After a troubled Memphis charter school shut down last week, the burden of finding a new school before the fall semester is left to 150 students and their families.
Gateway University High School, open for just two years, finished its last semester of operation on Thursday. Seven Tennessee Board of Education members voted in April to uphold the Shelby County school board’s decision to close the charter school after a Chalkbeat investigation found the administration falsified grades, improperly employed uncertified teachers, and awarded credits for a geometry class that did not exist.
Following Chalkbeat’s reporting, Shelby County Schools launched its own seven-month investigation and voted in late January to close Gateway. The district investigation found that the school’s leaders mismanaged the school and intentionally misled the district.
Now that Gateway is officially closed, parents and students are left to find a new high school. Many are headed to their zoned neighborhood schools, but others are continuing to search for other options. Some are still upset that the school closed at all.
Sheris Richmond is the aunt and stepmother of four students who attended Gateway University for two years, and she said she still supports the vision of the school’s founders but acknowledges some change may have been needed.
“[The school board] should have sent in a new team to make Gateway what it should have been instead of closing it down,” said Richmond, who works as a youth minister in Orange Mound. “If they see what these kids go through in their neighborhoods, they wouldn’t be so quick to shut schools like this one down. It’s like throwing the kids back into the lion’s den of these neighborhoods.”
Gateway University was originally housed in the suburb of Bartlett before the district forced school leaders to relocate within district boundaries last summer. Richmond said she encouraged children she knew to go to Gateway because the school provided transportation and offered an option outside of students’ neighborhood schools, which Richmond said can be unsafe and too big.
Now, Richmond said, her four students are planning on attending the traditional schools that they are zoned to within Shelby County Schools, instead of seeking out different charter school options. These schools include Central High School, Melrose High School, and Manassas High School.
These students’ choices are indicative of a larger trend, said Renee Smith, the director of choice counseling for Memphis Lift, a parent advocacy group that offers support to families looking for school options.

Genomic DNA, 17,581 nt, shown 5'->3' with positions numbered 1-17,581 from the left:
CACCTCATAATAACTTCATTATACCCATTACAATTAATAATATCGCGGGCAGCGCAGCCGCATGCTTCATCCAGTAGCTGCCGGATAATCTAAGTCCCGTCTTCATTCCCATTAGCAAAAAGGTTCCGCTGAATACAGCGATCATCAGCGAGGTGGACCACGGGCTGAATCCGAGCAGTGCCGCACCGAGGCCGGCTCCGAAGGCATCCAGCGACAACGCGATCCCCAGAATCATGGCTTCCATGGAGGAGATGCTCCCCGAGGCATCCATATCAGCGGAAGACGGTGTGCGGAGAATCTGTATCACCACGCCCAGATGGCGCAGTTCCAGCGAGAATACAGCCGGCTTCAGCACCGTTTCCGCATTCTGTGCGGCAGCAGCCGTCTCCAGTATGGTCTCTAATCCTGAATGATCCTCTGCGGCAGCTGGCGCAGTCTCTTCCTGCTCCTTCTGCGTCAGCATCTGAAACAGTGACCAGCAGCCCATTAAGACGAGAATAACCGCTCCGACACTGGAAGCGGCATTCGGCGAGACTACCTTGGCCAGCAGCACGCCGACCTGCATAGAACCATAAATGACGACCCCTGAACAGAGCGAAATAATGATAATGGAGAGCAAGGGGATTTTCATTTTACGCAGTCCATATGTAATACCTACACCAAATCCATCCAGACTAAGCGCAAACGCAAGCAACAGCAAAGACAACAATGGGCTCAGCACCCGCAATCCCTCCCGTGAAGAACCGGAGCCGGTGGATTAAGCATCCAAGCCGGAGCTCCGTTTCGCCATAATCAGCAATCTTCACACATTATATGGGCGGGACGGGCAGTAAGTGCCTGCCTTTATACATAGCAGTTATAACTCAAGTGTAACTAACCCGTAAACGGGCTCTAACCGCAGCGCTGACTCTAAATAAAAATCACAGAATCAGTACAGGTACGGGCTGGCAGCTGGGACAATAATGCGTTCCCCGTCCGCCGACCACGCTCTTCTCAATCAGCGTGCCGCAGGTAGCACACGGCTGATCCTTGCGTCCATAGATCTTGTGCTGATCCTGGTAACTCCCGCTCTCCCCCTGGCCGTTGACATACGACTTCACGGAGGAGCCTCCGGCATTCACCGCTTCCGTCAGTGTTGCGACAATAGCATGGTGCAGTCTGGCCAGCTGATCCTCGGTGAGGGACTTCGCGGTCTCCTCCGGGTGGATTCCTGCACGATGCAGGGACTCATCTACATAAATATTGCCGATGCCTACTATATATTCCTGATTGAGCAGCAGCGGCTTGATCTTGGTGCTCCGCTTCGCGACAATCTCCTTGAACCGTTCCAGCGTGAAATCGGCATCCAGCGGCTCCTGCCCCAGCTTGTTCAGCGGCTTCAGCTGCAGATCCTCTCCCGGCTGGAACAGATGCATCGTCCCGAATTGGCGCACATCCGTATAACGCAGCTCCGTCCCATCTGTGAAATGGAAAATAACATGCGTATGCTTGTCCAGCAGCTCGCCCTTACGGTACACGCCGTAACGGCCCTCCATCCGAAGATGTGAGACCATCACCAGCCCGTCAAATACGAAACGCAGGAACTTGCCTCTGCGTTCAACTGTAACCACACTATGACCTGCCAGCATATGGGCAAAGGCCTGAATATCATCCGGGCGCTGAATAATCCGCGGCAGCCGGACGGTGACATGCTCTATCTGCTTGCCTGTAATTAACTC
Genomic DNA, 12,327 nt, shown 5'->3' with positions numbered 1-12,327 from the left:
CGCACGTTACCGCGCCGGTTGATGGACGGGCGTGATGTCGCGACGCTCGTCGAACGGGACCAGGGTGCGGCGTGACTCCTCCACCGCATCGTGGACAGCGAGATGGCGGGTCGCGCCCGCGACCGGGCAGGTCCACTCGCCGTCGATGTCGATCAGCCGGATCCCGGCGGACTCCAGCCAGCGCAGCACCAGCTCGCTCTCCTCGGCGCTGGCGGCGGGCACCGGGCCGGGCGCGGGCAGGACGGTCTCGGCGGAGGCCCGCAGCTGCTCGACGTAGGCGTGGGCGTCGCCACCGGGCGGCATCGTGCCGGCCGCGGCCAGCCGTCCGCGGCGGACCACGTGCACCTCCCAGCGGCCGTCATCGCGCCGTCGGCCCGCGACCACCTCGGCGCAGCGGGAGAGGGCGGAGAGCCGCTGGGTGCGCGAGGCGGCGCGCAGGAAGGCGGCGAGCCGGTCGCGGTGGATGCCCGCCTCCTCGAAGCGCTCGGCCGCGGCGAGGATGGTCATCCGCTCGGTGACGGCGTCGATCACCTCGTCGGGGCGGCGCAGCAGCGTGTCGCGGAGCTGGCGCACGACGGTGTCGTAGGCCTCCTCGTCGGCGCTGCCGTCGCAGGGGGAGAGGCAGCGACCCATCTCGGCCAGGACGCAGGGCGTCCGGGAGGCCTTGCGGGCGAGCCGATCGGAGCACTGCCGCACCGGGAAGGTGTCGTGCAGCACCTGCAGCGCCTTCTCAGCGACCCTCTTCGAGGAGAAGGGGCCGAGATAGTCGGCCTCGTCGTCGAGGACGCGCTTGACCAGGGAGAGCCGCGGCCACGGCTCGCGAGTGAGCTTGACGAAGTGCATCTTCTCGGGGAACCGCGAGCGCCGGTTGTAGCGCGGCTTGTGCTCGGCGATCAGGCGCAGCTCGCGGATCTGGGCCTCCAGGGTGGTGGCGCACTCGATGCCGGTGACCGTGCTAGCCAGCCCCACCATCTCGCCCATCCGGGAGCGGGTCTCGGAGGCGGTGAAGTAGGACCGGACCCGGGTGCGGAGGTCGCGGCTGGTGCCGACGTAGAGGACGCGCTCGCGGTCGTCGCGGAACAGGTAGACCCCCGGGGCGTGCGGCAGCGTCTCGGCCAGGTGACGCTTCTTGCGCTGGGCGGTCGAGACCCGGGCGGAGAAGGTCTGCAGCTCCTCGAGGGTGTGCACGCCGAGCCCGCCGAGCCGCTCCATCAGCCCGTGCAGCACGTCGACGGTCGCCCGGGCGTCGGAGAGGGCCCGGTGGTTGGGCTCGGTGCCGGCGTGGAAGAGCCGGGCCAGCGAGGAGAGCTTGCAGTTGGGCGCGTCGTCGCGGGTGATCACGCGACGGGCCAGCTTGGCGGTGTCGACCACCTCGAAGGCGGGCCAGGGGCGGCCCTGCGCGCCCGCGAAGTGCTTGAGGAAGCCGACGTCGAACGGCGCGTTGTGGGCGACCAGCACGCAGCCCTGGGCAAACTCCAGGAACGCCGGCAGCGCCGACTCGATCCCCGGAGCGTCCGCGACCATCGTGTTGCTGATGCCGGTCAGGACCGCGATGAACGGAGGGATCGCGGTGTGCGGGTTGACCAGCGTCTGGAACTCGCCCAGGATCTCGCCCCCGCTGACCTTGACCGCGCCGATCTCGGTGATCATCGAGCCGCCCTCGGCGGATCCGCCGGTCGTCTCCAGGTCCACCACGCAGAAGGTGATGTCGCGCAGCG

“When schools close, especially newer charters, we see students going back to the schools within the neighborhood,” said Smith, adding that she tried to visit Gateway before the year ended to offer support, but school leaders didn’t make time. She said that she has been in contact with a few Gateway families who were already connected to Memphis Lift.
During the April state Board of Education meeting, board member Lillian Hartgrove said that it was unfortunate Memphis students and parents had to endure another school closure. In February, the board affirmed the Memphis district’s closure of City Boys University Preparatory charter school at the end of the school year.
“This affects those children who have been taken out of their previous environment and put in this one; every time this happens we’re putting children in the middle of all this,” Hartgrove said. “Everyone has to do their due diligence, but charter schools should be ready and prepared so we’re not put in this position.”
Maquete Jones is also a former Gateway student likely headed back to a neighborhood school. He said he was at Gateway for his ninth and tenth grade year, and felt his teachers “were cool and honest.”
“I’m not sure where I’ll go yet,” Maquete said. “Probably Craigmont or Kingsbury [high schools] because they’re close to where I live.”
Regardless of where students land, Gateway’s trajectory and eventual closure has created disruption in their lives. Both Maquete and Richmond said the school year became somber after the announcement was made in April that the school would officially close.
“The passion for the school changed because it was closing down,” Richmond said. “Everyone could feel that.”